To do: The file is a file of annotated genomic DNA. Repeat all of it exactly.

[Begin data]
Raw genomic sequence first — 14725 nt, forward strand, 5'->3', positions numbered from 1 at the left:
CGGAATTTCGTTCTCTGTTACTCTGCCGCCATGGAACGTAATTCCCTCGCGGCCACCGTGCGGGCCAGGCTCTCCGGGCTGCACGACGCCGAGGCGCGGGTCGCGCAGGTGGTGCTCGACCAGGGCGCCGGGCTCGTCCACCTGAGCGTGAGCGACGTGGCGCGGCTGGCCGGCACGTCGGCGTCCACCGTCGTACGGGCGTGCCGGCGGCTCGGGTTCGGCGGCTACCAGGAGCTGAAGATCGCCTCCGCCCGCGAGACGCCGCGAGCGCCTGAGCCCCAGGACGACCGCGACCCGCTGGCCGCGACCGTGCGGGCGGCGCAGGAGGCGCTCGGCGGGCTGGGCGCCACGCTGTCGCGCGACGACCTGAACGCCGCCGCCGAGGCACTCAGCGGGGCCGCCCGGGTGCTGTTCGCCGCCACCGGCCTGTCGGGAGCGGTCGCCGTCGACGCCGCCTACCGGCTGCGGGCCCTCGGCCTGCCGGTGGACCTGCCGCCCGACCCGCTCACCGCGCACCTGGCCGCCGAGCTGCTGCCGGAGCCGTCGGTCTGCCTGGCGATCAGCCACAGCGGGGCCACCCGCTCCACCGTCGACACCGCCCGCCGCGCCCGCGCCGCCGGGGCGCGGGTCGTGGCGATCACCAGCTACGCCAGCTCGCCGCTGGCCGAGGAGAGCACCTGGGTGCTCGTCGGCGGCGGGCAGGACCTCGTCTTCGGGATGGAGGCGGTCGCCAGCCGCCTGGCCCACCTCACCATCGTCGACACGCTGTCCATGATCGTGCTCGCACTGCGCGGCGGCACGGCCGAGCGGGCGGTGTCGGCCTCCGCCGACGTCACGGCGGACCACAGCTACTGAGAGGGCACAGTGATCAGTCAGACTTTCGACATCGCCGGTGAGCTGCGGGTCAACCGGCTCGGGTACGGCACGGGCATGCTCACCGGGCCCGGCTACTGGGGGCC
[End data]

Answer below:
Raw genomic sequence first — 14725 nt, forward strand, 5'->3', positions numbered from 1 at the left:
CGGAATTTCGTTCTCTGTTACTCTGCCGCCATGGAACGTAATTCCCTCGCGGCCACCGTGCGGGCCAGGCTCTCCGGGCTGCACGACGCCGAGGCGCGGGTCGCGCAGGTGGTGCTCGACCAGGGCGCCGGGCTCGTCCACCTGAGCGTGAGCGACGTGGCGCGGCTGGCCGGCACGTCGGCGTCCACCGTCGTACGGGCGTGCCGGCGGCTCGGGTTCGGCGGCTACCAGGAGCTGAAGATCGCCTCCGCCCGCGAGACGCCGCGAGCGCCTGAGCCCCAGGACGACCGCGACCCGCTGGCCGCGACCGTGCGGGCGGCGCAGGAGGCGCTCGGCGGGCTGGGCGCCACGCTGTCGCGCGACGACCTGAACGCCGCCGCCGAGGCACTCAGCGGGGCCGCCCGGGTGCTGTTCGCCGCCACCGGCCTGTCGGGAGCGGTCGCCGTCGACGCCGCCTACCGGCTGCGGGCCCTCGGCCTGCCGGTGGACCTGCCGCCCGACCCGCTCACCGCGCACCTGGCCGCCGAGCTGCTGCCGGAGCCGTCGGTCTGCCTGGCGATCAGCCACAGCGGGGCCACCCGCTCCACCGTCGACACCGCCCGCCGCGCCCGCGCCGCCGGGGCGCGGGTCGTGGCGATCACCAGCTACGCCAGCTCGCCGCTGGCCGAGGAGAGCACCTGGGTGCTCGTCGGCGGCGGGCAGGACCTCGTCTTCGGGATGGAGGCGGTCGCCAGCCGCCTGGCCCACCTCACCATCGTCGACACGCTGTCCATGATCGTGCTCGCACTGCGCGGCGGCACGGCCGAGCGGGCGGTGTCGGCCTCCGCCGACGTCACGGCGGACCACAGCTACTGAGAGGGCACAGTGATCAGTCAGACTTTCGACATCGCCGGTGAGCTGCGGGTCAACCGGCTCGGGTACGGCACGGGCATGCTCACCGGGCCCGGCTACTGGGGGCC